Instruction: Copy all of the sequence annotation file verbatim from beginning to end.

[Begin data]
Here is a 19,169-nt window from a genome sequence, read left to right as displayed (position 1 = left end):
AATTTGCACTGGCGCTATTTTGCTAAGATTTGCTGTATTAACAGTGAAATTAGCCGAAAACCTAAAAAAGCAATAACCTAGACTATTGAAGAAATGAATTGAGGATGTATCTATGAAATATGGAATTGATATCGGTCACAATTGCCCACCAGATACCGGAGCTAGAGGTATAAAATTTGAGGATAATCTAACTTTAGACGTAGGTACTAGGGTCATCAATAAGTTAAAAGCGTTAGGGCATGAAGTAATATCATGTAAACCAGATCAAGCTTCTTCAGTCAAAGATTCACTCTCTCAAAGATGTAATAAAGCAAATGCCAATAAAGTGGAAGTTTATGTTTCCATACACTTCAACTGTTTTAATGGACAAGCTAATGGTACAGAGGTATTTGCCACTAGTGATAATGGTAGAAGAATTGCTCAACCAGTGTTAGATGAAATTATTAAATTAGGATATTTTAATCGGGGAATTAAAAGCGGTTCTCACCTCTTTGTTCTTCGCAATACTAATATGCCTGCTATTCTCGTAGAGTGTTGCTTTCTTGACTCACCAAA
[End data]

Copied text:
Here is a 19,169-nt window from a genome sequence, read left to right as displayed (position 1 = left end):
AATTTGCACTGGCGCTATTTTGCTAAGATTTGCTGTATTAACAGTGAAATTAGCCGAAAACCTAAAAAAGCAATAACCTAGACTATTGAAGAAATGAATTGAGGATGTATCTATGAAATATGGAATTGATATCGGTCACAATTGCCCACCAGATACCGGAGCTAGAGGTATAAAATTTGAGGATAATCTAACTTTAGACGTAGGTACTAGGGTCATCAATAAGTTAAAAGCGTTAGGGCATGAAGTAATATCATGTAAACCAGATCAAGCTTCTTCAGTCAAAGATTCACTCTCTCAAAGATGTAATAAAGCAAATGCCAATAAAGTGGAAGTTTATGTTTCCATACACTTCAACTGTTTTAATGGACAAGCTAATGGTACAGAGGTATTTGCCACTAGTGATAATGGTAGAAGAATTGCTCAACCAGTGTTAGATGAAATTATTAAATTAGGATATTTTAATCGGGGAATTAAAAGCGGTTCTCACCTCTTTGTTCTTCGCAATACTAATATGCCTGCTATTCTCGTAGAGTGTTGCTTTCTTGACTCACCAAA